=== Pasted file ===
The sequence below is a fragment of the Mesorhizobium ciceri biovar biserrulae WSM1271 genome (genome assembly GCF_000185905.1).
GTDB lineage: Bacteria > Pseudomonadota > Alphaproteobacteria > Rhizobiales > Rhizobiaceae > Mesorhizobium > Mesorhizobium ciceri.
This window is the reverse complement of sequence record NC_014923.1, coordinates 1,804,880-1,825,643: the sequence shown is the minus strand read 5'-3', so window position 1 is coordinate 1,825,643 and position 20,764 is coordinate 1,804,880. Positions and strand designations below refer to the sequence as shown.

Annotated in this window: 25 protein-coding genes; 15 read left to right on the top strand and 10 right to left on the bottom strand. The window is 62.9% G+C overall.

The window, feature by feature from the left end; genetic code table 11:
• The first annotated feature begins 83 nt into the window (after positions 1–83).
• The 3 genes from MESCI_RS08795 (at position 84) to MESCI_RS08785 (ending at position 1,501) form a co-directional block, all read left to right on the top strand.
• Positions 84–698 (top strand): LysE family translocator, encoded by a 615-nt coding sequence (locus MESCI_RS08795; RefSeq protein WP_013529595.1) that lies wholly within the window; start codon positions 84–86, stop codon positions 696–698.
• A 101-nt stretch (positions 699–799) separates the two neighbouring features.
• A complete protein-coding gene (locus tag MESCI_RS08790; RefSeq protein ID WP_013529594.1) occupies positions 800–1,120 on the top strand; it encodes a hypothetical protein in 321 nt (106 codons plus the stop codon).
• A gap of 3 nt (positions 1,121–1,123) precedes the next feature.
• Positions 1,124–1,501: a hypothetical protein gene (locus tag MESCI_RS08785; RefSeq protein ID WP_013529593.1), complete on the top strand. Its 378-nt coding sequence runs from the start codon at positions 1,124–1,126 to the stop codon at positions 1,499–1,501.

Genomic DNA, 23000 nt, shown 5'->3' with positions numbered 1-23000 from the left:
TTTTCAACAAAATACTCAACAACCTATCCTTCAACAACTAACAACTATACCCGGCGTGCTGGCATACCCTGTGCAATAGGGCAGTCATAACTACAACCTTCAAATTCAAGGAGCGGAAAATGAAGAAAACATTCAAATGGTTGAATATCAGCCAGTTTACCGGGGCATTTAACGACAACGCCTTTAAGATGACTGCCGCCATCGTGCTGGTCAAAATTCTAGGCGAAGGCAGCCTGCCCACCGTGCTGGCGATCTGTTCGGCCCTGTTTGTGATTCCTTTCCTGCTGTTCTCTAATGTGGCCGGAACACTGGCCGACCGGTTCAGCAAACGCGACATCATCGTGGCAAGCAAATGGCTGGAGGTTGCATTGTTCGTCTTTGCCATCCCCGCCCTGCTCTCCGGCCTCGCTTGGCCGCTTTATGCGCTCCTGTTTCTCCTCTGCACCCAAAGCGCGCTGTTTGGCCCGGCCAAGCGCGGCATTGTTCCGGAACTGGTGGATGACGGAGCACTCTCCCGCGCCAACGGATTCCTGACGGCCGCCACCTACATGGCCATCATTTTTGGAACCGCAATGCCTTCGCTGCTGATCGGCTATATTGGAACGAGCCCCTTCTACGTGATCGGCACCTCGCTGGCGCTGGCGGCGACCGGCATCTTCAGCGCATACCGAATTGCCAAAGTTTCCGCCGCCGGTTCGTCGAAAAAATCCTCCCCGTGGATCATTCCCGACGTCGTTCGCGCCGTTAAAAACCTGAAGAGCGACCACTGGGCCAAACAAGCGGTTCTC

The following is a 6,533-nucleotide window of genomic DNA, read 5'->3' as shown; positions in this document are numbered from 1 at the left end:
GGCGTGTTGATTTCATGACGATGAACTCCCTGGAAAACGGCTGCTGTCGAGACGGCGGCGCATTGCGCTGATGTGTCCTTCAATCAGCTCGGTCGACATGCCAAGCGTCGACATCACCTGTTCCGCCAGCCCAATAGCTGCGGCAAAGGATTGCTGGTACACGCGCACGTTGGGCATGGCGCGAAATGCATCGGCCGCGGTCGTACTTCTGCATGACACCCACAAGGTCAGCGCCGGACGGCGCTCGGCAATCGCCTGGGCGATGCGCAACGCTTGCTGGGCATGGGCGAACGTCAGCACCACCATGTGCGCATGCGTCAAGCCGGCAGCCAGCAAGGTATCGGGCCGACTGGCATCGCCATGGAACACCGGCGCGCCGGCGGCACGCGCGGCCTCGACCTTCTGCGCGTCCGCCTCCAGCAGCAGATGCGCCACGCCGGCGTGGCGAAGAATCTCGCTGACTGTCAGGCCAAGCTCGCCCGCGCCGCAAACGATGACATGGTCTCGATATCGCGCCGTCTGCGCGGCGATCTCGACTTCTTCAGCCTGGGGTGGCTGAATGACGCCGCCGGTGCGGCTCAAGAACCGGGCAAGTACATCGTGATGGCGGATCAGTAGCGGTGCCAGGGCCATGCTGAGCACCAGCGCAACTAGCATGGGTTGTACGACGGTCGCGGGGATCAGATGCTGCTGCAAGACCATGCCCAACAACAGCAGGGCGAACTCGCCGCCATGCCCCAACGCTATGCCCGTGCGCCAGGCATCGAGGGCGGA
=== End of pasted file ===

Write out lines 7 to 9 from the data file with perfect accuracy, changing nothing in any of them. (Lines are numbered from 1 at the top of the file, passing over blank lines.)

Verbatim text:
• The 3 genes from MESCI_RS08795 (at position 84) to MESCI_RS08785 (ending at position 1,501) form a co-directional block, all read left to right on the top strand.
• Positions 84–698 (top strand): LysE family translocator, encoded by a 615-nt coding sequence (locus MESCI_RS08795; RefSeq protein WP_013529595.1) that lies wholly within the window; start codon positions 84–86, stop codon positions 696–698.
• A 101-nt stretch (positions 699–799) separates the two neighbouring features.